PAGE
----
Ammonia adsorption has been studied on an Ir(100) surface in the temperature range 100-410 K. In contrast to previous studies on Ir(111), approximately 12% of the chemisorbed ammonia undergoes stepwise decomposition at 200 K. However, decomposition has been found to be an activated process wherein a difference in the activation energy of dissociation and desorption is estimated to be 21 kJ/mol. Recombinative nitrogen desorption, occurring at temperature as low as 500 K, has been found to be the crucial step for having continuous and efficient ammonia decomposition with an activation energy of 64 kJ/mol. Coadsorption of hydrogen and ammonia have been carried out to understand the partial pressure dependences for ammonia decomposition -0.9 ± 0.1 with respect to ammonia and -0.7 ± 0.1 with respect to hydrogen. Coadsorption data indicate that the negative order with respect to hydrogen is due to enhancement of the reverse reaction (NHx + H → NHx+1, x = 0-2) as well as reduction in the desorption temperature of ammonia in the presence of excess H-atoms on the surface. In contrast, coadsorbed oxygen acts as a promoter for the ammonia dissociation and leads to 100% ammonia conversion. The differences in the decomposition behavior with respect to the previous results for Ir(111) are indicative of the structure sensitivity of the reaction.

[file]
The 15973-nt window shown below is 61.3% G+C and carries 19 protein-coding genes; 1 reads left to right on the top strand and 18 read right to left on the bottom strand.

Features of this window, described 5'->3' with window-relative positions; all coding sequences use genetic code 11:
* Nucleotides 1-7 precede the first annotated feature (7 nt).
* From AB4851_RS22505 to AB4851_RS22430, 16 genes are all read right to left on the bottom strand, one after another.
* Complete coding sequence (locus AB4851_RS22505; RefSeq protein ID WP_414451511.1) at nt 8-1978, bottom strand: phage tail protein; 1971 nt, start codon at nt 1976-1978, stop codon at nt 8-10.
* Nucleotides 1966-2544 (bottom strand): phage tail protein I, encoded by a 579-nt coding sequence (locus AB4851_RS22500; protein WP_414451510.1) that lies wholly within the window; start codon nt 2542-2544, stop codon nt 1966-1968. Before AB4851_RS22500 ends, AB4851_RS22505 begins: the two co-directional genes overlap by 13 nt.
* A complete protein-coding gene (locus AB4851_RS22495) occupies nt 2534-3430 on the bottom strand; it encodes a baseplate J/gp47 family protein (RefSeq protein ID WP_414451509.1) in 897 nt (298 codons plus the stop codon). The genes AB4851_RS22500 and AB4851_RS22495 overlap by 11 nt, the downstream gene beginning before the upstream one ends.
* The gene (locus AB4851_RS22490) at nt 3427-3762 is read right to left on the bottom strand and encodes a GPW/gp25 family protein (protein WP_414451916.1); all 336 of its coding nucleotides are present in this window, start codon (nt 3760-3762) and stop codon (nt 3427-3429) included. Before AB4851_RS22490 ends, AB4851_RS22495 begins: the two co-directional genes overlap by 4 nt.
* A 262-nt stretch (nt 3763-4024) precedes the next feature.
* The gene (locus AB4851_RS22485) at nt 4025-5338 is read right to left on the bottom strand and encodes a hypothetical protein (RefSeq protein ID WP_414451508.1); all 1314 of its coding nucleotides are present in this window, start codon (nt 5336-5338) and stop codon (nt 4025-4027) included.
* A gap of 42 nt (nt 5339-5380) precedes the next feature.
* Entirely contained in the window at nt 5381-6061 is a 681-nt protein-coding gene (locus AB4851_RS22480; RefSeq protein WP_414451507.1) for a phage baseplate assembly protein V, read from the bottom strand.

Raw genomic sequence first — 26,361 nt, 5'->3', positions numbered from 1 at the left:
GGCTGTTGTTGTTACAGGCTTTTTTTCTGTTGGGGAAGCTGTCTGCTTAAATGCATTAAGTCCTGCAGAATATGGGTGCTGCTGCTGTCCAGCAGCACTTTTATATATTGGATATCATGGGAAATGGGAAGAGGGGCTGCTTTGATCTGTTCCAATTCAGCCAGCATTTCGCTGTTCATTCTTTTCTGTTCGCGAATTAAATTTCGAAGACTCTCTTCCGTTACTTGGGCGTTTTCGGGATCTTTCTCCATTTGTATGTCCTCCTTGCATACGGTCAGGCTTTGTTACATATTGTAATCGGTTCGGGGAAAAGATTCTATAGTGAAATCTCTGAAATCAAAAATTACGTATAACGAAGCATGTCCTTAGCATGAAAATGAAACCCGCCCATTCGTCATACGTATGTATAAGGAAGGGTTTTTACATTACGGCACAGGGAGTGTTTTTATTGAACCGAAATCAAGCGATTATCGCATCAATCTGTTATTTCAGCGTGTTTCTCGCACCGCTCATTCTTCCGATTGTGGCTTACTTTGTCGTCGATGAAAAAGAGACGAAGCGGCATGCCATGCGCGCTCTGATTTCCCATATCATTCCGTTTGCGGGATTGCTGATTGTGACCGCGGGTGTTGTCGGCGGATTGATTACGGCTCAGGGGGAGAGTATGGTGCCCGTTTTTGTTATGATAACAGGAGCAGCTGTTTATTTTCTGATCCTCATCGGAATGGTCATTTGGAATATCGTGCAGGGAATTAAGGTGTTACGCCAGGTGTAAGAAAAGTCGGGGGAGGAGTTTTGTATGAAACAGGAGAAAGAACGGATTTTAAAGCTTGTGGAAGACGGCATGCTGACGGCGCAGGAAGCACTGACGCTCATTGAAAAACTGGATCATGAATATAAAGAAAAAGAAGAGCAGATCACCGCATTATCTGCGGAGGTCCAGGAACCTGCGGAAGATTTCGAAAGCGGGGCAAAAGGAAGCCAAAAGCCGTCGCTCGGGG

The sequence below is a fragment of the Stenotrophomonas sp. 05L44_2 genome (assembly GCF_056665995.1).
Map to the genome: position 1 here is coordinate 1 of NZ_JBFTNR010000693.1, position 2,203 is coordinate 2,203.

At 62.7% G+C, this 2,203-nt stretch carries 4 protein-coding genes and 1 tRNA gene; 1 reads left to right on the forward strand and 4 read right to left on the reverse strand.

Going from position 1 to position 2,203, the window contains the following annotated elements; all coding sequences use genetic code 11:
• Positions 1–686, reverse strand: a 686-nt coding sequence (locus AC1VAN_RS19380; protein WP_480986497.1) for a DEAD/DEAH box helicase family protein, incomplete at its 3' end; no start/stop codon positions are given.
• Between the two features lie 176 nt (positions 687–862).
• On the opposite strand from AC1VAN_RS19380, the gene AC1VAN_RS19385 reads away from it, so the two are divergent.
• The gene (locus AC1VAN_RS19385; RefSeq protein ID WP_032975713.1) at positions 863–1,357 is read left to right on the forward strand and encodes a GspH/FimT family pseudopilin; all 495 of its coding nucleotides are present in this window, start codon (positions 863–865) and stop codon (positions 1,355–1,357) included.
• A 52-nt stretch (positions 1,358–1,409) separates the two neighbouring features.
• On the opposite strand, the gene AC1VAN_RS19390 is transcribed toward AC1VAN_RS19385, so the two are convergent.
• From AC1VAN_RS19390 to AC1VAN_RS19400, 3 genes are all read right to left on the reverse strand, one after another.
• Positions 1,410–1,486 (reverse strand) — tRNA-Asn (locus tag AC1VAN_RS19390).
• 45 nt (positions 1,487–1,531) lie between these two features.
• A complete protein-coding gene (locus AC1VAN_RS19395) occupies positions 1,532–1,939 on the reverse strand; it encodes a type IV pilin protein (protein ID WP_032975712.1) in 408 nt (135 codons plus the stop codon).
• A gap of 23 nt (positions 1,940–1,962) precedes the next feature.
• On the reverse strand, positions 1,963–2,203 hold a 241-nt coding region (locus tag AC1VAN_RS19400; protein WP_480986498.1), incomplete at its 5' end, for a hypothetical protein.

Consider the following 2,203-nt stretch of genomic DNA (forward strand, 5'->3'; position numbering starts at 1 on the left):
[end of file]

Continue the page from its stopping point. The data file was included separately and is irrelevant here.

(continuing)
ASJC Scopus subject areas
- Physical and Theoretical Chemistry
- Surfaces, Coatings and Films
- Materials Chemistry